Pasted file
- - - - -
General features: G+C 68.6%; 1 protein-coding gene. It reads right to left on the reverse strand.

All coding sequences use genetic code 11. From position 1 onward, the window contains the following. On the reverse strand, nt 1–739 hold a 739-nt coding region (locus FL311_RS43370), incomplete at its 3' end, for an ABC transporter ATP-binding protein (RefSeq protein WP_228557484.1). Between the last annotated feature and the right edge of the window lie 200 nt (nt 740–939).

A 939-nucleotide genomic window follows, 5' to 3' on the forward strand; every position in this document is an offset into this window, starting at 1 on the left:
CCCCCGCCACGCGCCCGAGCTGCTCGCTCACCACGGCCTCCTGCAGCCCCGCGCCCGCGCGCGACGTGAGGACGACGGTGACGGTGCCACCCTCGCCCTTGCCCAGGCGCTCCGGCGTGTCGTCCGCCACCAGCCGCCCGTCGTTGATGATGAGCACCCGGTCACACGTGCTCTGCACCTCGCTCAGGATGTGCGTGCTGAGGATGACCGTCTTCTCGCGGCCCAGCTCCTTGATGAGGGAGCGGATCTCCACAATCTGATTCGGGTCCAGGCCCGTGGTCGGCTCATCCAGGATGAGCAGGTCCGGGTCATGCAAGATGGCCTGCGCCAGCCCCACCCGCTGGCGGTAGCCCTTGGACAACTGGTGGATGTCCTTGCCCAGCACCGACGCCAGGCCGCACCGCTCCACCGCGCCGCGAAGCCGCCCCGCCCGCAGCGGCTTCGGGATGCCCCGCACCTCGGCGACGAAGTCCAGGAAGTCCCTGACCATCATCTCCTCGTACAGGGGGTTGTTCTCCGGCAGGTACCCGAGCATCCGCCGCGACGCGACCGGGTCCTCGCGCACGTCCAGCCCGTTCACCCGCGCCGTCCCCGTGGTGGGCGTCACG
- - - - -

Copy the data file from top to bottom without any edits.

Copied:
General features: G+C 68.6%; 1 protein-coding gene. It reads right to left on the reverse strand.

All coding sequences use genetic code 11. From position 1 onward, the window contains the following. On the reverse strand, nt 1–739 hold a 739-nt coding region (locus FL311_RS43370), incomplete at its 3' end, for an ABC transporter ATP-binding protein (RefSeq protein WP_228557484.1). Between the last annotated feature and the right edge of the window lie 200 nt (nt 740–939).

A 939-nucleotide genomic window follows, 5' to 3' on the forward strand; every position in this document is an offset into this window, starting at 1 on the left:
CCCCCGCCACGCGCCCGAGCTGCTCGCTCACCACGGCCTCCTGCAGCCCCGCGCCCGCGCGCGACGTGAGGACGACGGTGACGGTGCCACCCTCGCCCTTGCCCAGGCGCTCCGGCGTGTCGTCCGCCACCAGCCGCCCGTCGTTGATGATGAGCACCCGGTCACACGTGCTCTGCACCTCGCTCAGGATGTGCGTGCTGAGGATGACCGTCTTCTCGCGGCCCAGCTCCTTGATGAGGGAGCGGATCTCCACAATCTGATTCGGGTCCAGGCCCGTGGTCGGCTCATCCAGGATGAGCAGGTCCGGGTCATGCAAGATGGCCTGCGCCAGCCCCACCCGCTGGCGGTAGCCCTTGGACAACTGGTGGATGTCCTTGCCCAGCACCGACGCCAGGCCGCACCGCTCCACCGCGCCGCGAAGCCGCCCCGCCCGCAGCGGCTTCGGGATGCCCCGCACCTCGGCGACGAAGTCCAGGAAGTCCCTGACCATCATCTCCTCGTACAGGGGGTTGTTCTCCGGCAGGTACCCGAGCATCCGCCGCGACGCGACCGGGTCCTCGCGCACGTCCAGCCCGTTCACCCGCGCCGTCCCCGTGGTGGGCGTCACG